Over the past 30 years Mike Cross has performed everywhere from raucous music clubs and college auditoriums to the refined concert settings of places like Symphony Hall in Boston. He’s even had the unique pleasure of performing on a Mexican Television Show entitled; "Chulas Frontieras" where in his first segment he followed a cock fight.
Events like this make his appearances on a variety of other radio and television shows such as "The Smothers Brothers CBS Television Special" seem very tame. But whether he’s standing alone on an outdoor stage in the High Sierras of California or playing his songs with a symphony orchestra out in the world somewhere, he’s comfortable, happy and quite at home.
Mike plays guitar and fiddle with reckless abandon and total disregard for his own safety, and his eclectic blend of folksy, bluesy, country sounds has given birth to a musical style he laughingly calls, "Appalachian Mountain Boogie Blues."
He has written a multitude of songs, several of which have become staples in the repertoires of many other performers. His song, "The Scotsman", which he wrote in 1973, has been the theme song for the Dr. Demento Radio Show and was once voted the Funniest Song Ever Written. Another song, "Leon McDuff," as recorded and performed by the Nitty Gritty Dirt Band, served as a theme for the first Farm Aid concert. His songs and stories continue to be recorded and performed on stages, on broadcasts and around campfires throughout the known world by the great, the near great and real, honest to goodness human beings.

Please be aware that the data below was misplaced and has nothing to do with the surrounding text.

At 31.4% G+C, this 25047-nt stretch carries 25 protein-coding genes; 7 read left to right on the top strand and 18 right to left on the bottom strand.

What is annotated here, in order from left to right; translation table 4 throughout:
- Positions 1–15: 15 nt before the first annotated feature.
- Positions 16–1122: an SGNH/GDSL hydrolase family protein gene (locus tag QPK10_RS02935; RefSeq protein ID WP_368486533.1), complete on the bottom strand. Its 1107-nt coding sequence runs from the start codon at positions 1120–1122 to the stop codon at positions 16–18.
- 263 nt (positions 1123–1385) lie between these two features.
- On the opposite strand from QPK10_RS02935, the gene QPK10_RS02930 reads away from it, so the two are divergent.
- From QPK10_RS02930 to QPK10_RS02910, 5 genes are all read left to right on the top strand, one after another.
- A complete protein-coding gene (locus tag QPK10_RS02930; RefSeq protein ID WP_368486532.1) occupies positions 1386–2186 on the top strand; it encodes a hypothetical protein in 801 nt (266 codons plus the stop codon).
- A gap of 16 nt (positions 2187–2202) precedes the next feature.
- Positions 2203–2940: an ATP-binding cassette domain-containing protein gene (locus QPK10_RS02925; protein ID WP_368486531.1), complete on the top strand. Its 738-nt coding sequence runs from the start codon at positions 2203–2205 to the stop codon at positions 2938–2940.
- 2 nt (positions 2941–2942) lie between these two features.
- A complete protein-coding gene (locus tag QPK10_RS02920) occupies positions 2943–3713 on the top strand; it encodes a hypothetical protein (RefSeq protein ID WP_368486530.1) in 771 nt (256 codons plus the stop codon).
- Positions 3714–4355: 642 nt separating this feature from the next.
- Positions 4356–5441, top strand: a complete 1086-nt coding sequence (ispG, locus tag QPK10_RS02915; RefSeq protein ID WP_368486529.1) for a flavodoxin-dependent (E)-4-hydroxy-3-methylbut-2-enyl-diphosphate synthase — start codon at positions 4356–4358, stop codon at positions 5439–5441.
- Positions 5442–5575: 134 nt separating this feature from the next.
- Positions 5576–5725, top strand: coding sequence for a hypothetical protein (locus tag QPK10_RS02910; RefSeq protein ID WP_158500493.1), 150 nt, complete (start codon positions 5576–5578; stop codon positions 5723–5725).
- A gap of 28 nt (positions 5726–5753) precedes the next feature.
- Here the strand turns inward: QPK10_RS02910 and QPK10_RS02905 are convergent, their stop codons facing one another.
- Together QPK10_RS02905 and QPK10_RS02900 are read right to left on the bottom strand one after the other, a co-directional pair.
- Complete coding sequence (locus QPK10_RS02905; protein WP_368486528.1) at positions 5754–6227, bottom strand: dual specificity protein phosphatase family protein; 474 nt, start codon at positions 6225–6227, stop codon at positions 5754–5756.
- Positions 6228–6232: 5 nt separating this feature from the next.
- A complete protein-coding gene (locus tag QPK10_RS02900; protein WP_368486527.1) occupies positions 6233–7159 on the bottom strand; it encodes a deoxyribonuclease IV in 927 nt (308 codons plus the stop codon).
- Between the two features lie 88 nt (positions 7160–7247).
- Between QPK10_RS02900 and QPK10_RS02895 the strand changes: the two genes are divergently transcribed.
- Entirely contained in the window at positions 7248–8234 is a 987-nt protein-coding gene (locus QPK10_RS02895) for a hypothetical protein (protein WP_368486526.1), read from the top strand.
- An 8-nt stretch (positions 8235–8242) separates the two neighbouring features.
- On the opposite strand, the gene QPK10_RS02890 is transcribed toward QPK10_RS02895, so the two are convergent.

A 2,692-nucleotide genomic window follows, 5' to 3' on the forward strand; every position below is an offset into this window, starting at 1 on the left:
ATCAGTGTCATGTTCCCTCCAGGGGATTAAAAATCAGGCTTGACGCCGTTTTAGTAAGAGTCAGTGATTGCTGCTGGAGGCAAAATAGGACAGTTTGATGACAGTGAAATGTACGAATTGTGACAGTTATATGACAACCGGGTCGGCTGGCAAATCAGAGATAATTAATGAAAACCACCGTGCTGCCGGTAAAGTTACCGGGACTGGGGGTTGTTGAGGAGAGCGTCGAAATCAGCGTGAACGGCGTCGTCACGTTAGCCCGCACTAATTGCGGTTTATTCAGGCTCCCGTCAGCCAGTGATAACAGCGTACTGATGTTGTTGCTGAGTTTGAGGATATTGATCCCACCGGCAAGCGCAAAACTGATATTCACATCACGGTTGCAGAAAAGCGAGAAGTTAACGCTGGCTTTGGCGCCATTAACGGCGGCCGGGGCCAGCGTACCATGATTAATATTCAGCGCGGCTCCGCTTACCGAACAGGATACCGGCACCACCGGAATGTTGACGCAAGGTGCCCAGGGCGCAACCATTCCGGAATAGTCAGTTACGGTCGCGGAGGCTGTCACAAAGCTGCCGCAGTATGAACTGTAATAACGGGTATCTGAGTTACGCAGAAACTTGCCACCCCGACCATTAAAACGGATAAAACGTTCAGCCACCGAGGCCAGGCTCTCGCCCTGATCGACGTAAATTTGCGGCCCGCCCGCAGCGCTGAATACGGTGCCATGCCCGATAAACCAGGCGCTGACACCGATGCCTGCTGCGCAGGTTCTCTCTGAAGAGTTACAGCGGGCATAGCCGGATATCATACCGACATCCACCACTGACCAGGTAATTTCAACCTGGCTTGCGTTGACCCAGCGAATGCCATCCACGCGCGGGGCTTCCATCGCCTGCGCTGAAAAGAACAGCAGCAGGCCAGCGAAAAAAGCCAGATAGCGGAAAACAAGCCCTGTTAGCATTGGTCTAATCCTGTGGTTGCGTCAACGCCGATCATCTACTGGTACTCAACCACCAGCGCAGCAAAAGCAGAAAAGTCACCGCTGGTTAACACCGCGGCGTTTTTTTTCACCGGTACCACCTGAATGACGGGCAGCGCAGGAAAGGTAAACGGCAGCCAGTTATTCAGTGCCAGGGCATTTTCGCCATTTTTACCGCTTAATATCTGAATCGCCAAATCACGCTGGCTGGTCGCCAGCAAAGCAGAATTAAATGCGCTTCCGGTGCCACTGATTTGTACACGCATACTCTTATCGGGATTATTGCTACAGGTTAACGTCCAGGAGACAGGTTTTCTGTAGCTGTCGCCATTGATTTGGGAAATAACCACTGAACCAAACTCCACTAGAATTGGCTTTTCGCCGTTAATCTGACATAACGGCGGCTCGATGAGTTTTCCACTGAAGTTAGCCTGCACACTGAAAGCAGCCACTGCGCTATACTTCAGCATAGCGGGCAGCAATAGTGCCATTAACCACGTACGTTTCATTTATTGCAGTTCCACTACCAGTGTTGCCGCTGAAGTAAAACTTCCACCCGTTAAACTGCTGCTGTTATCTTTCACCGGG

Mike was born in Maryville, Tennessee, October 25, 1946 and grew up in Lenoir, North Carolina. Although he loved stories and liked to write poems (even while sitting in his uniform in the dressing room before high school football games) he displayed no interest in music until the middle of his junior year at the University of North Carolina. An unexpected snow storm and a touch of the flu forced him to stay in a friend’s dorm room for the night. His friend’s roommate was a dedicated guitar player who believed that anyone who didn’t know how to play a song or two on the guitar was living a pointless, meaningless life. So, when he discovered that Mike didn’t know how to play, naturally he insisted on teaching him a few chords. By sunrise Mike was obsessed with the instrument and began to see how he could use the guitar to create melodies and set musical scenery to the stories he made up and the poems he wrote.
This innocent, unlikely occurrence completely changed his life and set him on the path he has followed to this day; writing songs, playing music, delighting and entertaining his audiences.